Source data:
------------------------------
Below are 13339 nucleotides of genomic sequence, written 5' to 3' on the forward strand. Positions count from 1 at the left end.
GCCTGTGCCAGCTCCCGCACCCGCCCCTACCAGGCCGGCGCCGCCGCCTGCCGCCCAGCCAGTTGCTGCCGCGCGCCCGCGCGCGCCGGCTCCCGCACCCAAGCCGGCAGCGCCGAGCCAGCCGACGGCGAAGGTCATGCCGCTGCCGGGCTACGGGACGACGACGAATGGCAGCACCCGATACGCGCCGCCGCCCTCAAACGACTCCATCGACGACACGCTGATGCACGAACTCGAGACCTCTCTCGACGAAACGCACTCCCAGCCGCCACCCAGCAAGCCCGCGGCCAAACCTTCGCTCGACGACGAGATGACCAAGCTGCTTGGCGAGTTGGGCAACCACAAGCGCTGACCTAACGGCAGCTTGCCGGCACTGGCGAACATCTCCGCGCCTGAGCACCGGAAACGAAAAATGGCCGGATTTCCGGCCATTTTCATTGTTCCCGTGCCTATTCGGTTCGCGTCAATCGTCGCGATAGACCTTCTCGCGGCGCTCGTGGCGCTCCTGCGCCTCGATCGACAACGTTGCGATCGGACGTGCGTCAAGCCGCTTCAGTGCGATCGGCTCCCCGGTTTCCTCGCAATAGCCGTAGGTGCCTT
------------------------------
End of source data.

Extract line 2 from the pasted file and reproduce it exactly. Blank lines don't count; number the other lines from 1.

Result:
GCCTGTGCCAGCTCCCGCACCCGCCCCTACCAGGCCGGCGCCGCCGCCTGCCGCCCAGCCAGTTGCTGCCGCGCGCCCGCGCGCGCCGGCTCCCGCACCCAAGCCGGCAGCGCCGAGCCAGCCGACGGCGAAGGTCATGCCGCTGCCGGGCTACGGGACGACGACGAATGGCAGCACCCGATACGCGCCGCCGCCCTCAAACGACTCCATCGACGACACGCTGATGCACGAACTCGAGACCTCTCTCGACGAAACGCACTCCCAGCCGCCACCCAGCAAGCCCGCGGCCAAACCTTCGCTCGACGACGAGATGACCAAGCTGCTTGGCGAGTTGGGCAACCACAAGCGCTGACCTAACGGCAGCTTGCCGGCACTGGCGAACATCTCCGCGCCTGAGCACCGGAAACGAAAAATGGCCGGATTTCCGGCCATTTTCATTGTTCCCGTGCCTATTCGGTTCGCGTCAATCGTCGCGATAGACCTTCTCGCGGCGCTCGTGGCGCTCCTGCGCCTCGATCGACAACGTTGCGATCGGACGTGCGTCAAGCCGCTTCAGTGCGATCGGCTCCCCGGTTTCCTCGCAATAGCCGTAGGTGCCTT